Do you ever stop and think about the complexities of our civilization? Everyone has a story and everyone is doing their own thing. Roughly 7 billion living humans. Roughly 312 million Americans all living totally different lives. Then all of a sudden, my world conflicts with your world and…boom – you are my servant and you are not cooperating with my story. Rather than realize this conflict, we either mentally, verbally or physically lash out at this other person.
I was in a parking lot the other day and witnessed an argument between two women who apparently both were going for the same parking spot. One lady thought she had the right to the spot and the other somehow took it from her. No big deal, right? – nope – apparently it was a huge deal. Right there in the parking lot they were in each other's faces screaming at each other as if getting into TJ Maxx was a life and death situation. Really sad to witness.
When you go to a restaurant, you pay for good service and for good food. You don’t pay for perfection. Waiters, call center representatives, cab drivers, cashiers, salesmen, and your employees are all just trying to provide for their family, make something of themselves, and make the ones they love proud. They aren’t my servant nor an object for my consumption, and they don’t want to be.
I can honestly say that I’ve never been driving and leaned over to my passenger to comment on how fantastic a driver the guy in front of me is. Once or twice, I’ve done the opposite. Ok, literally, almost every time I drive anywhere I find at least one idiot. If I knew that idiot’s story or knew them personally at any level, would I be embarrassed by my comments? For a moment, I treated them as some creature placed in my life to disrupt me, and then they didn’t do what they were told.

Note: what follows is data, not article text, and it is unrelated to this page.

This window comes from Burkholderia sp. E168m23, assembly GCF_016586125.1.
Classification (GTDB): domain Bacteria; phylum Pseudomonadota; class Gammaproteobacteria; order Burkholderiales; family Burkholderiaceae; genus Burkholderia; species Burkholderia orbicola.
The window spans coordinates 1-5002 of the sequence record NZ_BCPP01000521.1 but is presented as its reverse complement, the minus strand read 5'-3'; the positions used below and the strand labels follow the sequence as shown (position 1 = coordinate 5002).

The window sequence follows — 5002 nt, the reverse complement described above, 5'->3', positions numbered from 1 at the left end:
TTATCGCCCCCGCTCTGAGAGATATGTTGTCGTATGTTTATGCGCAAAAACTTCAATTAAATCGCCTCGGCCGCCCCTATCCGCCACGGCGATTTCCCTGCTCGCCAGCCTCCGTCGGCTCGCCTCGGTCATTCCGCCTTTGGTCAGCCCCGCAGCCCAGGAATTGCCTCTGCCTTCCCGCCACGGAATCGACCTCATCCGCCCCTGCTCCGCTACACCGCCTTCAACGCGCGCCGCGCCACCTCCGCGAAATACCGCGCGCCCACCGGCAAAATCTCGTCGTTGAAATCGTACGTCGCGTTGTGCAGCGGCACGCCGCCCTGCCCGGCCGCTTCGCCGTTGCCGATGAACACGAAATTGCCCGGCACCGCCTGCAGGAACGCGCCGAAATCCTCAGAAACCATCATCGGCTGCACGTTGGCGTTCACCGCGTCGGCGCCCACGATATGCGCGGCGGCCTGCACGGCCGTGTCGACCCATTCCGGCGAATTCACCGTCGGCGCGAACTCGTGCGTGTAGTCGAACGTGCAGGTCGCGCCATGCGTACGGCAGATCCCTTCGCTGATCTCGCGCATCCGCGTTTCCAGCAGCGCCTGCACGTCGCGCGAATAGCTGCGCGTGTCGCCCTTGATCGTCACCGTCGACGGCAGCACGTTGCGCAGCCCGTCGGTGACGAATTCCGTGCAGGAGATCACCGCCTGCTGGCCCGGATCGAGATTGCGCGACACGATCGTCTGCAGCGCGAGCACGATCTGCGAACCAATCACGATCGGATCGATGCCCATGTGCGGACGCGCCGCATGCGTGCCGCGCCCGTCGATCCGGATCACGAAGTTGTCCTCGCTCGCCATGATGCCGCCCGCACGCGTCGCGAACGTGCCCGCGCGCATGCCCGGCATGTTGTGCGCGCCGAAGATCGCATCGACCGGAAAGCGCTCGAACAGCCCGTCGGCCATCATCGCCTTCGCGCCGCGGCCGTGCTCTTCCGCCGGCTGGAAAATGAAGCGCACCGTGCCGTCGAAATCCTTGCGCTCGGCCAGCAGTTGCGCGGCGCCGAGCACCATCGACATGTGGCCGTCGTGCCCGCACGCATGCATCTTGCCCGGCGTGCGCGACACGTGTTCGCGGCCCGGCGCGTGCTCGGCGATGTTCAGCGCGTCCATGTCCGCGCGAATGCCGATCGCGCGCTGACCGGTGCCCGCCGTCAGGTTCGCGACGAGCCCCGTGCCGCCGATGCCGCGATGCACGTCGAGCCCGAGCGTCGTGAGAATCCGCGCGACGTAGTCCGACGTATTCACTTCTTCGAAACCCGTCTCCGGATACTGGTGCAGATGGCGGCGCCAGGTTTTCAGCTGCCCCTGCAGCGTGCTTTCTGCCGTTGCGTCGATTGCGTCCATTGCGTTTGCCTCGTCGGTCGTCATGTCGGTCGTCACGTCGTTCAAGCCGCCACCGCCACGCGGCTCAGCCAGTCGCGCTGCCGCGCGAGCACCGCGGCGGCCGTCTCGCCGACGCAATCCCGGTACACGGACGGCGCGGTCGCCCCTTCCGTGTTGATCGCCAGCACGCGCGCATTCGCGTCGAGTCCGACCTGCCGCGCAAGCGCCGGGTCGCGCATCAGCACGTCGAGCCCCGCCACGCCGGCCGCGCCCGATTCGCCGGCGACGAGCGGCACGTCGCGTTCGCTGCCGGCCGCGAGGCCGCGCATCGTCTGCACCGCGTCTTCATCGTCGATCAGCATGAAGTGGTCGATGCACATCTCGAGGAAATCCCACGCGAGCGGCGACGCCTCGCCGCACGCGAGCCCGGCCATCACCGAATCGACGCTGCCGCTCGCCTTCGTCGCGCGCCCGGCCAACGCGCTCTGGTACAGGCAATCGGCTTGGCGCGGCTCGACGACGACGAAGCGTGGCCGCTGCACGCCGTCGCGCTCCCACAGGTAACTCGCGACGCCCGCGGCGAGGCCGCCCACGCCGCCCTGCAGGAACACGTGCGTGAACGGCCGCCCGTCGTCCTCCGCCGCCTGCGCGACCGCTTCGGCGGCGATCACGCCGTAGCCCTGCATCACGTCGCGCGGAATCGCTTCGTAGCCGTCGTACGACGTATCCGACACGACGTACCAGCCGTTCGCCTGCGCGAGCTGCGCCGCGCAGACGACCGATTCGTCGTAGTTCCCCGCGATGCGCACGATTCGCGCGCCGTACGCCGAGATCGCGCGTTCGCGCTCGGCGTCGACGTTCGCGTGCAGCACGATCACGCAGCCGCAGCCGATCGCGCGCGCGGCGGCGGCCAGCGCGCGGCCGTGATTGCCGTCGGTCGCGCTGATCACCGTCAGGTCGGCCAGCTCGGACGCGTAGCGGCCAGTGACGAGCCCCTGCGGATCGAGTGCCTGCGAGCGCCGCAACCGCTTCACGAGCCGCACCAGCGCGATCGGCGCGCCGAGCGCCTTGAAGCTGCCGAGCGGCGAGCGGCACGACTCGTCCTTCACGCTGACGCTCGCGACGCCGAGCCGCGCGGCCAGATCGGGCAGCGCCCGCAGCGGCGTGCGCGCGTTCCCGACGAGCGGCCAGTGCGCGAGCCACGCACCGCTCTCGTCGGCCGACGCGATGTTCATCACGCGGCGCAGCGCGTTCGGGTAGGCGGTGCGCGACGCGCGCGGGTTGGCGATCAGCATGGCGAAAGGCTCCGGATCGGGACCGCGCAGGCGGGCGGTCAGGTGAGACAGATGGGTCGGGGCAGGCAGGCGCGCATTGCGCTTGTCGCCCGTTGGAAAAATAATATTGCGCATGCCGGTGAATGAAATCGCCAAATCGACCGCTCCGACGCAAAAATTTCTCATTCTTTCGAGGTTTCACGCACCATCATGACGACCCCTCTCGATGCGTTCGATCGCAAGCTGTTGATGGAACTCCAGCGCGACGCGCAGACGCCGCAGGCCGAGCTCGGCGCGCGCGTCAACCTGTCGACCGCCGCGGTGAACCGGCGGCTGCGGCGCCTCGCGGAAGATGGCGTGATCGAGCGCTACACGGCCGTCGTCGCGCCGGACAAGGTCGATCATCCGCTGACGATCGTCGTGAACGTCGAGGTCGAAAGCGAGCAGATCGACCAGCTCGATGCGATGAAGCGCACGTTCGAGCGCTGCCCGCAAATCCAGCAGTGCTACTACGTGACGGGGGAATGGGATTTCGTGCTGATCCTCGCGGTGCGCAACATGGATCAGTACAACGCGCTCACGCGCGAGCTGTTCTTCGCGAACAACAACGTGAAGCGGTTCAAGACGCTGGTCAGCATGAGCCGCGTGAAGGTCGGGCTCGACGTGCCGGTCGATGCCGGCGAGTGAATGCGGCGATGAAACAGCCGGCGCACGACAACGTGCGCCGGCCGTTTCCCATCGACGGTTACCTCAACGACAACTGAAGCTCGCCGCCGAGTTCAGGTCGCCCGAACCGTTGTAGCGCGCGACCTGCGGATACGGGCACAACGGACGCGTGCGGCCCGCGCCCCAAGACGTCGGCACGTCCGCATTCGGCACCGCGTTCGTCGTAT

We are all people. Loved by many, hated by a few. Possibly even servant to a few, but by choice and not because of inequality. Just because I want to serve you doesn’t mean that I’m your servant. So let’s stop acting like it.
Last Saturday, he posted a blog that was short but truly profound. I think his insight on trust is so simple that it could almost be overlooked.
I want to make sure that you didn’t overlook it. Enjoy!:
Where does trust come from?Add a comment
Hint: it never comes from the good times and from the easy projects.
We trust people because they showed up when it wasn’t convenient, because they told the truth when it was easier to lie and because they kept a promise when they could have gotten away with breaking it.
Every tough time and every pressured project is another opportunity to earn the trust of someone you care about.